During the New Year's holidays, many Japanese eat osechi ryōri, a collection of traditional foods developed during the Heian Period (794-1185). It originally consisted of fish or vegetables simmered in soy sauce and sweet mirin but, as the years passed, other foods were incorporated into the compendium of dishes, including those that had symbolic significance for health, longevity, fertility and good fortune.
In 1988, the year I first came to Japan, the tradition of making osechi ryōri from scratch was already on the wane. Other New Year's holiday customs, particularly visiting the homes of close friends and relatives on the first days of January, were still firmly in place, but within a decade, even these were becoming rare. Fewer and fewer families had a familial farmhouse to return to, and the design of new houses didn't — and still doesn't — encourage visitors. No one would think of walking into a modern Japanese house or apartment without knocking and then announcing themselves by shouting "Gomen kudasai!" ("Sorry, is anyone home?"). Today's houses remain locked and almost hermetically sealed, unlike the farmhouses that allow air to flow freely between outside gardens and inside rooms.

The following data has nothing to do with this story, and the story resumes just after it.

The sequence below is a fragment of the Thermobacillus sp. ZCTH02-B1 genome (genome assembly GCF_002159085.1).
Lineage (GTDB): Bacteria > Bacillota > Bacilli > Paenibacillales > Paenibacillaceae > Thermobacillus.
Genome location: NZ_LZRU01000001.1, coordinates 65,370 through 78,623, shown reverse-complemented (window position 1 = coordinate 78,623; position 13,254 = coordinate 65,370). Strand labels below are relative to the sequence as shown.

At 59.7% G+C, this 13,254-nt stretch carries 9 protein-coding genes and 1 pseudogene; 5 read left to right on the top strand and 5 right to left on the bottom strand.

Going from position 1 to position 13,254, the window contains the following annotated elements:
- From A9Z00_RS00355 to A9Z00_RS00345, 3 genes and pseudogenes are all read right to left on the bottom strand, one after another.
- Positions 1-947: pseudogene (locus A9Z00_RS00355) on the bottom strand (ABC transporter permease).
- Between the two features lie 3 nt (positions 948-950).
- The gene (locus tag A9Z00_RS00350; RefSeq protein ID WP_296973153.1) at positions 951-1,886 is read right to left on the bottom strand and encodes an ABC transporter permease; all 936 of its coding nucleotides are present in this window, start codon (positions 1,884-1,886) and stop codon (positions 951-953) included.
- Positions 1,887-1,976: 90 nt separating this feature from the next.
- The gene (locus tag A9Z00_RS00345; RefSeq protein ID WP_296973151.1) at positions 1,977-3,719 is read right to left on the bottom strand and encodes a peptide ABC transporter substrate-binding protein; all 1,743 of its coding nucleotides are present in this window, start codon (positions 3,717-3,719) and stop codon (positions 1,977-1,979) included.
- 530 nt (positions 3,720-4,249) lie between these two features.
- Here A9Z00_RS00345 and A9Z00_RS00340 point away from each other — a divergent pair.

In the days when farmhouses were more prevalent, all members of the family — including the men — would clean their large and dusty house at the end of each year. Papered wooden-framed doors were meticulously cleaned or repapered and a damp cloth was taken to every surface of the house. This kind of comprehensive yearly clean has become less necessary in the airtight apartments of modern Japan.